“Yes, suh, Mista’ Peta,” was my reply. Every day, he patrolled up above, leering at the new women brought to the prison house. Every day, he strolled along that walkway to where he could peer down into the kitchen and watch us labor in the choking heat of the kitchen.
    Today, though, I really did have something special.
    “Mista’ Peta’,” I called up, just before he turned away.
    The guard paused and sternly gazed down through the open window. He spat tobacco over the rail and glared at me. “You got somethin’ ta say, Mary?”
    “Ye-yes, suh,” I stammered. “Got some heavy cream we’s whippin’ for the dessert. I put a lil’ extra suga’ in one. You look for tha plate in the middle, that’ll be the special one.”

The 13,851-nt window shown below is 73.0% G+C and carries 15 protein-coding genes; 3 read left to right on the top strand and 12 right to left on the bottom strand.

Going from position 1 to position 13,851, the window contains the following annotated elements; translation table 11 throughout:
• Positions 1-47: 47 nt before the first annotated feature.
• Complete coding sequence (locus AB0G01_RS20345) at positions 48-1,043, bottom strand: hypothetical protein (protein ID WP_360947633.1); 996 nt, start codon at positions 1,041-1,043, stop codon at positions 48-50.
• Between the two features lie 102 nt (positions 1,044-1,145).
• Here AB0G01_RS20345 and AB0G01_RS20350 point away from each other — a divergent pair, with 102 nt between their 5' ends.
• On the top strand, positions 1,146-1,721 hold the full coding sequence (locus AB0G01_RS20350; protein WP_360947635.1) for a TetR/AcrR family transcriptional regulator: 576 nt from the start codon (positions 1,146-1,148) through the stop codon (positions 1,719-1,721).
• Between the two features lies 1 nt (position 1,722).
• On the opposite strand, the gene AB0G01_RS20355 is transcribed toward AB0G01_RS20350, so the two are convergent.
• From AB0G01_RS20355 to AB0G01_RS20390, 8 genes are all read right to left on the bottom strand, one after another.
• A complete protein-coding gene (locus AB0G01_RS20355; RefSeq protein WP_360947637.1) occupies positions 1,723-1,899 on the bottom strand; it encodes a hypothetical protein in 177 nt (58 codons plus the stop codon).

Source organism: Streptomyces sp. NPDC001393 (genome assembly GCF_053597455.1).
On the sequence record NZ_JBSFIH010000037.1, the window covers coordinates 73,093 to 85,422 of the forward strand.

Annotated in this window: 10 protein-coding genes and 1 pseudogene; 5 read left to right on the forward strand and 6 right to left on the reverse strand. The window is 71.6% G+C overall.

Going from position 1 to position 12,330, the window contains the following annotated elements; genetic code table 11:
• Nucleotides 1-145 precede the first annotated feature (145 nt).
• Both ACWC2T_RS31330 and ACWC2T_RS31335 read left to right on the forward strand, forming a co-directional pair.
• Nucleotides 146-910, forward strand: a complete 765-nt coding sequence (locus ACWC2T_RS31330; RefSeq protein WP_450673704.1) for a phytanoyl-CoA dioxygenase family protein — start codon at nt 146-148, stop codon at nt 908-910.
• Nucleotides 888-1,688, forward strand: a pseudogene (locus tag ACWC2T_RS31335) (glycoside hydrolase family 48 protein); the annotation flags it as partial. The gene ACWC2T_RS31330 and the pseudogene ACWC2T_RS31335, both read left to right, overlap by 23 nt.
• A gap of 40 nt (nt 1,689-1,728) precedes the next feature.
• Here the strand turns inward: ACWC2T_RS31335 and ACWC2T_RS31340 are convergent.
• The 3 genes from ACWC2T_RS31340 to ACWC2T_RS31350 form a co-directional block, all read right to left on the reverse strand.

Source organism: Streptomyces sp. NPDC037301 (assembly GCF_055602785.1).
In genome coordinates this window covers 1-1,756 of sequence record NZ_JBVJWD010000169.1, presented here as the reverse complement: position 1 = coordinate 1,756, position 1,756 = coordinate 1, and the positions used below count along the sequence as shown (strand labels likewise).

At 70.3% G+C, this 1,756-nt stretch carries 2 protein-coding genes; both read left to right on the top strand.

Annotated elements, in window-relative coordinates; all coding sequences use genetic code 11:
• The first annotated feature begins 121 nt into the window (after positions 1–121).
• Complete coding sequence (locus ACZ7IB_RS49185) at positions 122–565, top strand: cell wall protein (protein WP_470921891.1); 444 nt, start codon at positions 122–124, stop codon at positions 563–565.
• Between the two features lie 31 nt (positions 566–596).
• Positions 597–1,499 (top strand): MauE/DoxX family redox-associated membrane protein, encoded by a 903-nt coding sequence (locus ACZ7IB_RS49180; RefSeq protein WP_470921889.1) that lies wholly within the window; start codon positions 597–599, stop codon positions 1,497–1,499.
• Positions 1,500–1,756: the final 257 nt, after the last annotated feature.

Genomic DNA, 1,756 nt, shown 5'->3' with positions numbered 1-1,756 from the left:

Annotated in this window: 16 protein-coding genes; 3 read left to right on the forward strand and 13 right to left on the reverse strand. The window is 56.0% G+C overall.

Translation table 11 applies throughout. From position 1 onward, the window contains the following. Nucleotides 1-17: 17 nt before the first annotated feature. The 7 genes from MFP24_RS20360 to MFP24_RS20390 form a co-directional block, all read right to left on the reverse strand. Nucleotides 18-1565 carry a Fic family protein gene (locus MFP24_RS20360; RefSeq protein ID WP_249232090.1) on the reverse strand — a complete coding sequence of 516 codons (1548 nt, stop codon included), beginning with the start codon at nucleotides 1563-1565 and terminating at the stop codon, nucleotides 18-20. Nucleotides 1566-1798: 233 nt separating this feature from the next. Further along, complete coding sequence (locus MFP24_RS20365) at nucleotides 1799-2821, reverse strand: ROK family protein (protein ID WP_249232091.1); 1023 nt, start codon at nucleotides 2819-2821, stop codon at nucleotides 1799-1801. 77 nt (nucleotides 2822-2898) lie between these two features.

His ice-blue eyes narrowed and lips curled back from stained teeth slightly. “Very good. Thank ya, Mary.” Then he continued along the walkway, back straight and shoulders square.
    I smiled at his back, whipping the small bowl of cream to absorb the warfarin and hummed slightly. I pictured how he would bleed from places that, at his doing, I and so many others had bled. Something special, indeed.